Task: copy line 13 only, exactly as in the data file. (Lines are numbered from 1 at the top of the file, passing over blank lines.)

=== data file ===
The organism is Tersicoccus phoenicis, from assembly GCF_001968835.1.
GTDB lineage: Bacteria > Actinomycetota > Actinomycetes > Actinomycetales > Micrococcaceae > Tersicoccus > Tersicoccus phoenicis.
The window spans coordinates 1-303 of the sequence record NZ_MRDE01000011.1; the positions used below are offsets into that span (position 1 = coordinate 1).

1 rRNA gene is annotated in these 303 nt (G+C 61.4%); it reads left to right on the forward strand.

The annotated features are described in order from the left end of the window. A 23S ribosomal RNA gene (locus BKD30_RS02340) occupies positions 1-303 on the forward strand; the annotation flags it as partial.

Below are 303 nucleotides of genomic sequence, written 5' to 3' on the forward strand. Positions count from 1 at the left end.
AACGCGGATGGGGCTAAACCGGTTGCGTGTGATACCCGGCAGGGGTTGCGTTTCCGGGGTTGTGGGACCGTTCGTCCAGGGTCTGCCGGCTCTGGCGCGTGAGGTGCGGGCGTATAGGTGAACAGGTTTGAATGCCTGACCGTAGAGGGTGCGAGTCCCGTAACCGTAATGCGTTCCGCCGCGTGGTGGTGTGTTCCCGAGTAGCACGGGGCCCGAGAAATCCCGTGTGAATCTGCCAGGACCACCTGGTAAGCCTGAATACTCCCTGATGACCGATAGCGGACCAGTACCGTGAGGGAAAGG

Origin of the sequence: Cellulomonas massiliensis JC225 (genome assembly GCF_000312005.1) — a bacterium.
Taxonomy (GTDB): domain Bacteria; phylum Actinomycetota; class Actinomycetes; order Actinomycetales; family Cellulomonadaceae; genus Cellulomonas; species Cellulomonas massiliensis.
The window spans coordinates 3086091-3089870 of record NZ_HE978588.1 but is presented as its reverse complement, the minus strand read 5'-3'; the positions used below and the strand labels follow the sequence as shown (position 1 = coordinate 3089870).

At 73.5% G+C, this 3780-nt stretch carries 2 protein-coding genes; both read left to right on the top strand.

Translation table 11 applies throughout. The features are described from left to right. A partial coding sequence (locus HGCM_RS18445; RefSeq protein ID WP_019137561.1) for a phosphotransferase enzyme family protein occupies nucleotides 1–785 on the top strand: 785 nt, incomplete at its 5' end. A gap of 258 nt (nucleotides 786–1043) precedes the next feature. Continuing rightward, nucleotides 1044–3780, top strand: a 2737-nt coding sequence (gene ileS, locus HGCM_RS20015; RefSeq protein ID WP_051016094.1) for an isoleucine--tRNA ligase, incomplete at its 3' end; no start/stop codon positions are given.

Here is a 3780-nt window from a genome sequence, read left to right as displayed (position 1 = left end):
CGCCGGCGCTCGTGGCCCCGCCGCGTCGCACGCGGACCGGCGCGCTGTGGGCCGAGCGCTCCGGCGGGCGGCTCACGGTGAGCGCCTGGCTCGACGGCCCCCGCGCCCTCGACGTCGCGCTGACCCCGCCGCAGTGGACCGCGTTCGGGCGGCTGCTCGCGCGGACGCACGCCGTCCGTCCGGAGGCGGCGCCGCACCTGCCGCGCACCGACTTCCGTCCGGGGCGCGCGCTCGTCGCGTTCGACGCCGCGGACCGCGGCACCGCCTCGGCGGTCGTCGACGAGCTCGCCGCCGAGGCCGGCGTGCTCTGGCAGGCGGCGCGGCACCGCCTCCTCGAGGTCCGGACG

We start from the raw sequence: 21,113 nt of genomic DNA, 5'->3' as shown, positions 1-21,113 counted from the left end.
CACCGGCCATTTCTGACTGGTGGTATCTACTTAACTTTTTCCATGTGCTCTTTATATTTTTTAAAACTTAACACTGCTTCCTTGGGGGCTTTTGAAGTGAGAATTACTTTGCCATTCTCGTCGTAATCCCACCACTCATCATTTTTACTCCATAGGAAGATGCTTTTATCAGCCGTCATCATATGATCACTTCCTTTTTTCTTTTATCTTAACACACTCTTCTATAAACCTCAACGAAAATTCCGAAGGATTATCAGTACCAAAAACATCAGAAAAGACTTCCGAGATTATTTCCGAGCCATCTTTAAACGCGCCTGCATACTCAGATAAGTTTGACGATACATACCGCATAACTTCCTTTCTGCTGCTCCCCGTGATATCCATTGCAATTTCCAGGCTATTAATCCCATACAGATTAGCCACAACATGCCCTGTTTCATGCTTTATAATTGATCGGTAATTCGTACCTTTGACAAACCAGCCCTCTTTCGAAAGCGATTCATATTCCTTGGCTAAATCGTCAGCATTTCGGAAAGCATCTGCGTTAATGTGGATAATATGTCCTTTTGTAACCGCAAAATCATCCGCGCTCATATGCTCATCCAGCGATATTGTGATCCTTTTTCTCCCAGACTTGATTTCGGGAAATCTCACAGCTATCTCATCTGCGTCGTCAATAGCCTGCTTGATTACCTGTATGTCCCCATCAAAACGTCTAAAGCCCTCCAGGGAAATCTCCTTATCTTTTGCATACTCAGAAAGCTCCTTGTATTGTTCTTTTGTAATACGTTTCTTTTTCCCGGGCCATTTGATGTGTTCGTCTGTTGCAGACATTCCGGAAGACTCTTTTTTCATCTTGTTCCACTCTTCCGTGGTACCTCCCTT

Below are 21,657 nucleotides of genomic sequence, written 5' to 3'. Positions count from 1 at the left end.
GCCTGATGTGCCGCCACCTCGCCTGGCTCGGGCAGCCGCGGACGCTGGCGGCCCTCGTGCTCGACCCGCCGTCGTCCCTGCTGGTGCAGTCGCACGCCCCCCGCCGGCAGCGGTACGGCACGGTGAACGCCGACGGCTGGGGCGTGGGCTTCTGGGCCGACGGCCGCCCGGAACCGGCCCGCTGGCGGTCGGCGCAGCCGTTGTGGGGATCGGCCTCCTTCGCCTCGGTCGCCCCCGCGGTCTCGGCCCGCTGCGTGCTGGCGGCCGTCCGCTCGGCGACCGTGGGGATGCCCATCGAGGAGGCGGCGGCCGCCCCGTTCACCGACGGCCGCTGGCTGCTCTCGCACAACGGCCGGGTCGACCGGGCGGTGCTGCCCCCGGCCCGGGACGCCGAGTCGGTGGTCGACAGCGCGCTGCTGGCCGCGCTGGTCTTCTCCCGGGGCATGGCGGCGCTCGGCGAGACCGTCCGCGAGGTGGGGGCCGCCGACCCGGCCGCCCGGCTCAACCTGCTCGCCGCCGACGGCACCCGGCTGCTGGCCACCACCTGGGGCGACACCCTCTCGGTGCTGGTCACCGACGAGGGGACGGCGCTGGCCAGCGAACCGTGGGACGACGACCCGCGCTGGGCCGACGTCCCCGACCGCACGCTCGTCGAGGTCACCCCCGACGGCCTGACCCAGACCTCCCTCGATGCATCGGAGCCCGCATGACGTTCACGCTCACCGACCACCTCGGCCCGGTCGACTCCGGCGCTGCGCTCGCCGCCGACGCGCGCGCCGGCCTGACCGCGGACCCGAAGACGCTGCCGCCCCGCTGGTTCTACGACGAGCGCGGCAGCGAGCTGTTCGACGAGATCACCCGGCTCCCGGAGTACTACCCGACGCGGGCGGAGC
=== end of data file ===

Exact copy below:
Here is a 3780-nt window from a genome sequence, read left to right as displayed (position 1 = left end):